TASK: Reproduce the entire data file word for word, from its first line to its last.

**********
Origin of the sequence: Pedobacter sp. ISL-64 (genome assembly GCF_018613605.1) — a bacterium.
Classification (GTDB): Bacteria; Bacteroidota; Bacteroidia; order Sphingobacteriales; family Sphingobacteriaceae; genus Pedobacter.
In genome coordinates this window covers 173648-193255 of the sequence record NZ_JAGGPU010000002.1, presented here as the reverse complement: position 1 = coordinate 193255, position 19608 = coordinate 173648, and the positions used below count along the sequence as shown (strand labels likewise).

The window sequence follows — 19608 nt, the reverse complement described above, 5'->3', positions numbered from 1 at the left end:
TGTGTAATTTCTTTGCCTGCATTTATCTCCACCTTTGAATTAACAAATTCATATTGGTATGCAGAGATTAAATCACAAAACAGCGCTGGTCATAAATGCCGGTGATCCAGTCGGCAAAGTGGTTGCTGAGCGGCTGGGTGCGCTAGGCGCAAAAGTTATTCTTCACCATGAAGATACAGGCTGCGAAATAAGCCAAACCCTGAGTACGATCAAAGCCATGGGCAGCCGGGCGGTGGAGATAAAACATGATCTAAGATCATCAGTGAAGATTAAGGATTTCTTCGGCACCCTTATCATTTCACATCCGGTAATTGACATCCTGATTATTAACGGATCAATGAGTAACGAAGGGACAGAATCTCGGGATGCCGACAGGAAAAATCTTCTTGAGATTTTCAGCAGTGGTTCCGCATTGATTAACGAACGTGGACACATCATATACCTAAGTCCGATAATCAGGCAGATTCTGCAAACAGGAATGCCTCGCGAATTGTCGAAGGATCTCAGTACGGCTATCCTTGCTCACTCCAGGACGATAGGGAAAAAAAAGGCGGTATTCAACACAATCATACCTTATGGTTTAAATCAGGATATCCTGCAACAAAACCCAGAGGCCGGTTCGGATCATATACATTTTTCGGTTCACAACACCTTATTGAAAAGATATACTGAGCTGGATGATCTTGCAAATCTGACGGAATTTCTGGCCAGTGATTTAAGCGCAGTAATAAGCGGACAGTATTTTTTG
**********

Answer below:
Origin of the sequence: Pedobacter sp. ISL-64 (genome assembly GCF_018613605.1) — a bacterium.
Classification (GTDB): Bacteria; Bacteroidota; Bacteroidia; order Sphingobacteriales; family Sphingobacteriaceae; genus Pedobacter.
In genome coordinates this window covers 173648-193255 of the sequence record NZ_JAGGPU010000002.1, presented here as the reverse complement: position 1 = coordinate 193255, position 19608 = coordinate 173648, and the positions used below count along the sequence as shown (strand labels likewise).

The window sequence follows — 19608 nt, the reverse complement described above, 5'->3', positions numbered from 1 at the left end:
TGTGTAATTTCTTTGCCTGCATTTATCTCCACCTTTGAATTAACAAATTCATATTGGTATGCAGAGATTAAATCACAAAACAGCGCTGGTCATAAATGCCGGTGATCCAGTCGGCAAAGTGGTTGCTGAGCGGCTGGGTGCGCTAGGCGCAAAAGTTATTCTTCACCATGAAGATACAGGCTGCGAAATAAGCCAAACCCTGAGTACGATCAAAGCCATGGGCAGCCGGGCGGTGGAGATAAAACATGATCTAAGATCATCAGTGAAGATTAAGGATTTCTTCGGCACCCTTATCATTTCACATCCGGTAATTGACATCCTGATTATTAACGGATCAATGAGTAACGAAGGGACAGAATCTCGGGATGCCGACAGGAAAAATCTTCTTGAGATTTTCAGCAGTGGTTCCGCATTGATTAACGAACGTGGACACATCATATACCTAAGTCCGATAATCAGGCAGATTCTGCAAACAGGAATGCCTCGCGAATTGTCGAAGGATCTCAGTACGGCTATCCTTGCTCACTCCAGGACGATAGGGAAAAAAAAGGCGGTATTCAACACAATCATACCTTATGGTTTAAATCAGGATATCCTGCAACAAAACCCAGAGGCCGGTTCGGATCATATACATTTTTCGGTTCACAACACCTTATTGAAAAGATATACTGAGCTGGATGATCTTGCAAATCTGACGGAATTTCTGGCCAGTGATTTAAGCGCAGTAATAAGCGGACAGTATTTTTTG